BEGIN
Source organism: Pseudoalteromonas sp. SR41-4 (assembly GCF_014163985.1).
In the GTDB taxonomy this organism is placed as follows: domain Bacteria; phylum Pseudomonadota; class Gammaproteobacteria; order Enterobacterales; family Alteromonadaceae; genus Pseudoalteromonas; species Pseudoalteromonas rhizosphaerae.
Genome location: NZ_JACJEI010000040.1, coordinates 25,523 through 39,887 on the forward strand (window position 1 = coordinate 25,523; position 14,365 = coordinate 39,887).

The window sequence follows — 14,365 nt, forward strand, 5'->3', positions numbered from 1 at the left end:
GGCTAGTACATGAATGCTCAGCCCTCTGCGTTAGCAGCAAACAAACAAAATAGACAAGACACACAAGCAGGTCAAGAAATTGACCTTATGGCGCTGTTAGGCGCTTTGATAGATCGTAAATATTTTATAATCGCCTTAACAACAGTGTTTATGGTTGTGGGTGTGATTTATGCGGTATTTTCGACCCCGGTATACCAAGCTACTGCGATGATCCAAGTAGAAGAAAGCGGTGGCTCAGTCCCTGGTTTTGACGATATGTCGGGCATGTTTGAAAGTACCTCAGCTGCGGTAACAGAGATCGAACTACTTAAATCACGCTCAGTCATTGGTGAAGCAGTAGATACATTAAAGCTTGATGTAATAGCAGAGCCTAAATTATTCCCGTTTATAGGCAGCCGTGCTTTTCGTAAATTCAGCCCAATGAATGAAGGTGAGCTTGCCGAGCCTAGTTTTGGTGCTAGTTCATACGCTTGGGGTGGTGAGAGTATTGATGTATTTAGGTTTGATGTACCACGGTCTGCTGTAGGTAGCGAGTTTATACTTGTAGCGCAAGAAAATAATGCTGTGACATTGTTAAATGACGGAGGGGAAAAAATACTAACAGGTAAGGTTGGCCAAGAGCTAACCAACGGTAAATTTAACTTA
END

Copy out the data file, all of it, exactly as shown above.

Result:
Source organism: Pseudoalteromonas sp. SR41-4 (assembly GCF_014163985.1).
In the GTDB taxonomy this organism is placed as follows: domain Bacteria; phylum Pseudomonadota; class Gammaproteobacteria; order Enterobacterales; family Alteromonadaceae; genus Pseudoalteromonas; species Pseudoalteromonas rhizosphaerae.
Genome location: NZ_JACJEI010000040.1, coordinates 25,523 through 39,887 on the forward strand (window position 1 = coordinate 25,523; position 14,365 = coordinate 39,887).

The window sequence follows — 14,365 nt, forward strand, 5'->3', positions numbered from 1 at the left end:
GGCTAGTACATGAATGCTCAGCCCTCTGCGTTAGCAGCAAACAAACAAAATAGACAAGACACACAAGCAGGTCAAGAAATTGACCTTATGGCGCTGTTAGGCGCTTTGATAGATCGTAAATATTTTATAATCGCCTTAACAACAGTGTTTATGGTTGTGGGTGTGATTTATGCGGTATTTTCGACCCCGGTATACCAAGCTACTGCGATGATCCAAGTAGAAGAAAGCGGTGGCTCAGTCCCTGGTTTTGACGATATGTCGGGCATGTTTGAAAGTACCTCAGCTGCGGTAACAGAGATCGAACTACTTAAATCACGCTCAGTCATTGGTGAAGCAGTAGATACATTAAAGCTTGATGTAATAGCAGAGCCTAAATTATTCCCGTTTATAGGCAGCCGTGCTTTTCGTAAATTCAGCCCAATGAATGAAGGTGAGCTTGCCGAGCCTAGTTTTGGTGCTAGTTCATACGCTTGGGGTGGTGAGAGTATTGATGTATTTAGGTTTGATGTACCACGGTCTGCTGTAGGTAGCGAGTTTATACTTGTAGCGCAAGAAAATAATGCTGTGACATTGTTAAATGACGGAGGGGAAAAAATACTAACAGGTAAGGTTGGCCAAGAGCTAACCAACGGTAAATTTAACTTA